Cranfield University has been awarded one of the new Industry Fellowships from the Faraday Institution, aimed at strengthening ties between battery researchers working in industry and academia.

Dr Abbas Fotouhi, Lecturer in Advanced Vehicle Engineering, will work with Delta Motorsport to explore potential applications of artificial intelligence (AI) and develop new temperature prediction techniques that improve the performance of battery thermal management systems. 

The project will see Cranfield researchers working at Delta Motorsport’s facility at Silverstone Circuit, and could lead to a reduction in the cost of producing electric vehicles.

Dr Fotouhi, of Cranfield’s Advanced Vehicle Engineering Centre, said: “A well-designed battery management system can not only protect a battery from damage, but can also improve its performance and prolong its life. The advantage of AI techniques is that they can learn from experience and minimise the computational engineering effort needed to make efficient and accurate systems work with real-world application and the uncertainties that involves.

“It is an honour to have been successful in securing this Fellowship funding from the Faraday Institution and close collaboration with Delta will ensure that the technique is industrially relevant from the outset.”

The main goal of the research is to produce a hybrid modelling framework with minimum complexity to investigate the effects of temperature and improve prediction accuracy on battery capacity fade and performance. 

The project will run until May 2021 and involve desk-based design and simulation work along with experimental tests using lithium-ion cell batteries to collect data at Cranfield and Delta Motorsport.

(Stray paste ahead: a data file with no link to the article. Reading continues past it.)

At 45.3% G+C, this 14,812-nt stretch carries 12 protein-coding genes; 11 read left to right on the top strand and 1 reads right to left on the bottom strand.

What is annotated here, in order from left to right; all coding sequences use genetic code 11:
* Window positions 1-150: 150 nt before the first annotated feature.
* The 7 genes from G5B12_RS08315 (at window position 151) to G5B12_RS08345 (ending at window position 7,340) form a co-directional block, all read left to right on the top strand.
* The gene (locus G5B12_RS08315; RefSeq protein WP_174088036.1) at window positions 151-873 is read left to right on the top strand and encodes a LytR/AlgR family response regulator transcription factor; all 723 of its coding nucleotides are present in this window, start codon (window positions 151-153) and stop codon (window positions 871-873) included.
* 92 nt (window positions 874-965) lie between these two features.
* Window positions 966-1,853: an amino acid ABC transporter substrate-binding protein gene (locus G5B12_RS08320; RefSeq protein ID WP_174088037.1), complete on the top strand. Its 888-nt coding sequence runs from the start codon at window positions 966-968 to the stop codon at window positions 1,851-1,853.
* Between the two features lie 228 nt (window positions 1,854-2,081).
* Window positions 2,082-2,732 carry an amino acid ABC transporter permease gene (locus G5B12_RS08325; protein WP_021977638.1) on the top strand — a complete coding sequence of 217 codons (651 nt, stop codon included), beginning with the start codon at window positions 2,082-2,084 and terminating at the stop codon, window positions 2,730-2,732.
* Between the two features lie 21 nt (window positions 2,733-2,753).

Ian Ellerington, Head of Technology Transfer at the Faraday Institution, said: “This is the Faraday Institution’s latest initiative to deliver application-inspired battery research as part of our mission to accelerate breakthroughs in energy storage technologies. The programme joins our Entrepreneurial Fellowships, Industry Sprints and our main research projects, all targeted at achieving industry-defined goals.”

Six Industry Fellowships totalling £270,000 have been awarded in this first round of the programme. The Fellowships are aimed at enabling academics and industrialists to undertake mutually beneficial electrochemical energy storage research projects that solve critical industrial problems with the potential for near- and longer-term benefit to the wider UK battery industry.

About Cranfield University

Cranfield University is a specialist postgraduate university that is a global leader for education and transformational research in technology and management.